The Institute for Polish-Jewish Studies has again organised an inspiring range of events to remind us of the rich legacy of Jewish life in Poland, and in Eastern Europe more generally. Lectures, book launches, workshops and the annual conference to launch the new volume of Polin. Studies in Polish Jewry bring the state of the art in this field to a London audience. I very much look forward to join these events, most of which will also be accessible from further afield by computer.
2020-21 IPJS Events Calendar
3 Nov 2020, 6:30pm - with The Wiener Library and on Zoom: Agnes Kaposi - "Yellow Star Red Star".
Last year's postponed event returns, with Agnes Kaposi in conversation with our IPJS Chair, François Guesnet. Agnes Kaposi, born in 1932 to a Hungarian-Jewish and socialist family, survived Debrecen ghetto and labour camps in Austria, and left Hungary for England after the 1956 uprising to work as an industrial and academic researcher in the Telecommunication and Computer industries. Agnes is a Churchill Fellow and the third woman elected as Fellow of the Royal Academy of Engineering.
1 December 2020, 6:30pm on Zoom:
Marc Volovici: German as a Jewish Problem In his recent book publication German as a Jewish Problem, Marc Volovici (Birkbeck College) explores the multilingual nature of the Jewish national sphere in Central and Eastern Europe, and the centrality of the German language within it. He argues that it is impossible to understand the histories of modern Hebrew and Yiddish without situating them in relation to German - a hypothesis we look forward to probe.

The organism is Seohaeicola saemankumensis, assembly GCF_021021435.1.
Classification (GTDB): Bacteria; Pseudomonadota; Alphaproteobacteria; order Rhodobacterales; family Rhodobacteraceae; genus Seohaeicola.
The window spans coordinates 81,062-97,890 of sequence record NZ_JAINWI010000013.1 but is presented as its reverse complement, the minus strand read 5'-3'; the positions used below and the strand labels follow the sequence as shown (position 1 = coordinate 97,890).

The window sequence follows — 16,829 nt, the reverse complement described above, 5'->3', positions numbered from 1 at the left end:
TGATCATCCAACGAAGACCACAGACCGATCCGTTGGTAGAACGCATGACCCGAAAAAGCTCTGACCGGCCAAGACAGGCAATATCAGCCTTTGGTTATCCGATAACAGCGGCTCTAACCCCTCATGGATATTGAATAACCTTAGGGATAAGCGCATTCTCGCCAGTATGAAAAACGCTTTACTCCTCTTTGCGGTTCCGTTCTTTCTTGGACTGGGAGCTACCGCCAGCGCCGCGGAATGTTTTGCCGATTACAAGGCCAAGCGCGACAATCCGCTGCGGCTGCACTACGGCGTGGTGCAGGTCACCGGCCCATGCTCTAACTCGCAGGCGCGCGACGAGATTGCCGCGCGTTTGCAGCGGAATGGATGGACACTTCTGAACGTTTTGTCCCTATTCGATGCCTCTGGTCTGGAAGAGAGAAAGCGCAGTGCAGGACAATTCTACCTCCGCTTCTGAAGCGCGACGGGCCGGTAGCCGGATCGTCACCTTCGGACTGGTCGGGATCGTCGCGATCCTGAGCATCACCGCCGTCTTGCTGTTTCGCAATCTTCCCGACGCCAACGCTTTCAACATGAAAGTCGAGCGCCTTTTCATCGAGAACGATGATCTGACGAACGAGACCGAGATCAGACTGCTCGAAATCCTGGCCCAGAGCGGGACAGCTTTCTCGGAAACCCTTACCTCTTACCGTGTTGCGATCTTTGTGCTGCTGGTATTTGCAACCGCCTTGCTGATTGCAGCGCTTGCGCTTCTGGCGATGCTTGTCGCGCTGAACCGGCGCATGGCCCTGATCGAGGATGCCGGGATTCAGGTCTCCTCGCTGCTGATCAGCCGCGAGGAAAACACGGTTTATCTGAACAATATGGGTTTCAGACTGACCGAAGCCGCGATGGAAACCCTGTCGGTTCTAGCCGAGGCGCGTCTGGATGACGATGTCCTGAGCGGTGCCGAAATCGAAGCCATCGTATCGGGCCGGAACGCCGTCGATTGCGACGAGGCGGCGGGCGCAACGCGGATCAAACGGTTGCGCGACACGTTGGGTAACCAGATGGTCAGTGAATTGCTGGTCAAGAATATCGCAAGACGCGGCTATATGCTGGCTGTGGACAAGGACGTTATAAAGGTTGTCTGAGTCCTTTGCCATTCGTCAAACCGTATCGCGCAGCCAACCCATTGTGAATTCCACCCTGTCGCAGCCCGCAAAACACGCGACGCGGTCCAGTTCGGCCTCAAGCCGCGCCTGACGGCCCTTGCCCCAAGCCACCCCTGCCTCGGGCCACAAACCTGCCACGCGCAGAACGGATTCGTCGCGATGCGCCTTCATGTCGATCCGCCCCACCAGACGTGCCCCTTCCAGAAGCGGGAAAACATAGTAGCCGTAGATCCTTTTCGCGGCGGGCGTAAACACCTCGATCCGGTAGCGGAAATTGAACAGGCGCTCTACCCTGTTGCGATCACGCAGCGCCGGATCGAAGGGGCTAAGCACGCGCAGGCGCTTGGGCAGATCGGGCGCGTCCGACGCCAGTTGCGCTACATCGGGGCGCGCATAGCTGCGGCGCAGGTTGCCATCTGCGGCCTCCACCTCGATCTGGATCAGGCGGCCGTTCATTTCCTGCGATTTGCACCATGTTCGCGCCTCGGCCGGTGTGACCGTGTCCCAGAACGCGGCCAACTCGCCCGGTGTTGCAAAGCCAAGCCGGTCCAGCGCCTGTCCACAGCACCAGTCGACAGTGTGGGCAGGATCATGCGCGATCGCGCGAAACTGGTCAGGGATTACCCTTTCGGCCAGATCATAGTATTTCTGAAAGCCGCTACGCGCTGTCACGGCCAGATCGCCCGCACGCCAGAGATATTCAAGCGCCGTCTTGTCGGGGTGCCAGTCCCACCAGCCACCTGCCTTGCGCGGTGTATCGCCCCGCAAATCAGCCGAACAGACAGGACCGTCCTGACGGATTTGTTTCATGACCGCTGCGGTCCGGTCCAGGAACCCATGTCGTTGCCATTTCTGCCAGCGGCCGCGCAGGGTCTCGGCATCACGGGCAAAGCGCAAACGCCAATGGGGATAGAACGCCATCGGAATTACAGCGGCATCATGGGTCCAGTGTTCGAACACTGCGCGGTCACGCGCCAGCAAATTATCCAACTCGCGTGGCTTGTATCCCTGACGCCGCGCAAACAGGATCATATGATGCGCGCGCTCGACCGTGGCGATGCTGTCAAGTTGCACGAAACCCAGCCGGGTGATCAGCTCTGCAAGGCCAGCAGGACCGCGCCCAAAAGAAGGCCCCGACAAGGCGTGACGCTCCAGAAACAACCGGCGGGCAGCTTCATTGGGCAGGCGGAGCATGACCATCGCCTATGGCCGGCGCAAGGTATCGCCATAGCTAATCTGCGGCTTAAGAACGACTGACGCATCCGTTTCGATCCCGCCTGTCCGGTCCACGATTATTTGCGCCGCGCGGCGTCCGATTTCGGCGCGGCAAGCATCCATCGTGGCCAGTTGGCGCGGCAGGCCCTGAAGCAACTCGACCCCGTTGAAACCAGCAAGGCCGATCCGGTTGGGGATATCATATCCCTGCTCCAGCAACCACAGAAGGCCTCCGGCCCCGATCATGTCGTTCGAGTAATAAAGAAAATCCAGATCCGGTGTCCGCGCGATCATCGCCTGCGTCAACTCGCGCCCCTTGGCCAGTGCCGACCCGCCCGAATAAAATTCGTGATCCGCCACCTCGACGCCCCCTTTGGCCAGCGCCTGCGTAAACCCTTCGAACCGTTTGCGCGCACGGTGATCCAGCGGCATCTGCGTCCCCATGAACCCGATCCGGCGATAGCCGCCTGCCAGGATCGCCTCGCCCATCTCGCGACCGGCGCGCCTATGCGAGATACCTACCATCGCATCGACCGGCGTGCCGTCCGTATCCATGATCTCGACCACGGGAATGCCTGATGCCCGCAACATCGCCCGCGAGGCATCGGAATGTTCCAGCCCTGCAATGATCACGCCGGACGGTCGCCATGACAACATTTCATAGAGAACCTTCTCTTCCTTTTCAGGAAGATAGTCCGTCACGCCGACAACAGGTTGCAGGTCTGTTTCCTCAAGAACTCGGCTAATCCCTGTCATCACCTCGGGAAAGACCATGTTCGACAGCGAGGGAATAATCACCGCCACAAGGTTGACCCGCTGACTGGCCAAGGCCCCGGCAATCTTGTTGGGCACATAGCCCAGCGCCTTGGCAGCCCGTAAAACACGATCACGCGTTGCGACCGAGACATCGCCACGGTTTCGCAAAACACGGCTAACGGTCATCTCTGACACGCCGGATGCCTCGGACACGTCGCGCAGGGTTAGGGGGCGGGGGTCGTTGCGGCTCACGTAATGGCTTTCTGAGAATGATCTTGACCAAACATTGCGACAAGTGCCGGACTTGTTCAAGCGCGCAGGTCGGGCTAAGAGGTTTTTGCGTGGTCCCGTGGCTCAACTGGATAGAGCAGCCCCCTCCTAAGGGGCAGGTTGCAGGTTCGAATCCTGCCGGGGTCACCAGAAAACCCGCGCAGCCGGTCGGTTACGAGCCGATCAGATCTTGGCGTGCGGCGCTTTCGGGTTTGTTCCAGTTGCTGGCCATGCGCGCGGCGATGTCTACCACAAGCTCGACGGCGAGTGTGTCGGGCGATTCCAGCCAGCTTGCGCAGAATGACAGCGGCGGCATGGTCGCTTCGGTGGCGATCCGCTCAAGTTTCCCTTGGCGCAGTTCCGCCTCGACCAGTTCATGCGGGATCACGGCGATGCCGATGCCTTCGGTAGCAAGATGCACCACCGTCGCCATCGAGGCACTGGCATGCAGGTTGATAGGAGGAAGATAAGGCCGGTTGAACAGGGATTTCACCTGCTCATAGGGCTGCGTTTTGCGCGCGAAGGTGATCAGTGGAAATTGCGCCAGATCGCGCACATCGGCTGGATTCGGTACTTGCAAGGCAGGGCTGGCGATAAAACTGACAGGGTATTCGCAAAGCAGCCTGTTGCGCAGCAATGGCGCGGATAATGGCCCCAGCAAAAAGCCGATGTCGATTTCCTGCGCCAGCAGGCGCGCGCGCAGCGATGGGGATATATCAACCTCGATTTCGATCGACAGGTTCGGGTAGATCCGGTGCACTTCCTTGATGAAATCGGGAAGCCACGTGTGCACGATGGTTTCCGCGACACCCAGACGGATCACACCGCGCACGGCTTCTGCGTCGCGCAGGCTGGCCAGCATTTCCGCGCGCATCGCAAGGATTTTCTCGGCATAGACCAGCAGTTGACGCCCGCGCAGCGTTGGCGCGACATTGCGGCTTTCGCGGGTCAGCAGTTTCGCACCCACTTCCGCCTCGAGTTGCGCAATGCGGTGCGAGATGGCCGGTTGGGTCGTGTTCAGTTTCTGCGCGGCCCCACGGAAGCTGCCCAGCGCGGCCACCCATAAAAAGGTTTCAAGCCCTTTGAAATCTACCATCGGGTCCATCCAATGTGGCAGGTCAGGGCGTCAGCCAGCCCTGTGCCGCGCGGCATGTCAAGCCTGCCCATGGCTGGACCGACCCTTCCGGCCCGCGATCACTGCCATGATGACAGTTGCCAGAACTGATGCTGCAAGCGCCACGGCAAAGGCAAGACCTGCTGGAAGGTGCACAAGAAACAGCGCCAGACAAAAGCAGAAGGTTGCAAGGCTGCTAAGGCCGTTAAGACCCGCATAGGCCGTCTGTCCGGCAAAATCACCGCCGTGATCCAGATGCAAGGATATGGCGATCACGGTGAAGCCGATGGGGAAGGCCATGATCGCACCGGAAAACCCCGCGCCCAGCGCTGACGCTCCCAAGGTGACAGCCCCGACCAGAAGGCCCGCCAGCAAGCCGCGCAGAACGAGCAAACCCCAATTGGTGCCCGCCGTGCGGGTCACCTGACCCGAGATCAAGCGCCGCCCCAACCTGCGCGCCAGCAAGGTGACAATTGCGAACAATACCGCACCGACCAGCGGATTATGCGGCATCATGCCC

Marc Volovici is a Leverhulme Early Career Fellow at the Department of History, Classics and Archaeology and the Pears Institute for the Study of Antisemitism at Birkbeck, University of London. He received his PhD in 2017 from Princeton University, and his research interests lie in Jewish nationalism, European intellectual history, Israel/Palestine, and antisemitism. Marc’s book, German as a Jewish Problem: The Language Politics of Jewish Nationalism, has been recently published with Stanford University Press. He served as an academic advisor and co-edited the exhibition catalogue for the exhibition ‘Jews, Money, Myth’, staged at the Jewish Museum London in 2019.
Michael L. Miller is a professor of history and nationalism studies at Central European University in Budapest and Vienna, and co-founder of its Jewish Studies program. He received his PhD in History from Columbia University, where he specialized in Jewish and Central European History. Michael’s research focuses on the impact of nationality conflicts on the religious, cultural, and political development of Central European Jewry in the nineteenth and twentieth centuries. His articles have appeared in Slavic Review, Austrian History Yearbook, Simon Dubnow Institute Yearbook, Múlt és Jövő and The Jewish Quarterly Review. Miller’s book, Rabbis and Revolution: The Jews of Moravia in the Age of Emancipation, was published by Stanford University Press in 2011.
It appeared in Czech translation as Moravští Židé v době emancipace (Nakladatelství Lidové noviny, 2015). He is one of the authors of Zwischen Prag und Nikolsburg: Leben in den böhmishcen Ländern (Vandenhoeck & Ruprecht, 2019), which will appear in English as Prague and Beyond: Jews in the Bohemian Lands (University of Pennsylvania Press, 20201). He is currently working on a history of Hungarian Jewry, titled Manovill: A Tale of Two Hungarys. Chair: François Guesnet (UCL)
15 Dec 2020 - with UCL's Institute of Jewish Studies (UCL IJS) and on Zoom:
Of Chicken and Eggs: Jewish Political Agency in the Context of Jewish Self-Government in the Polish Lands IPJS Chair François Guesnet in discussion with IPJS Founder and Vice-President Antony Polonsky.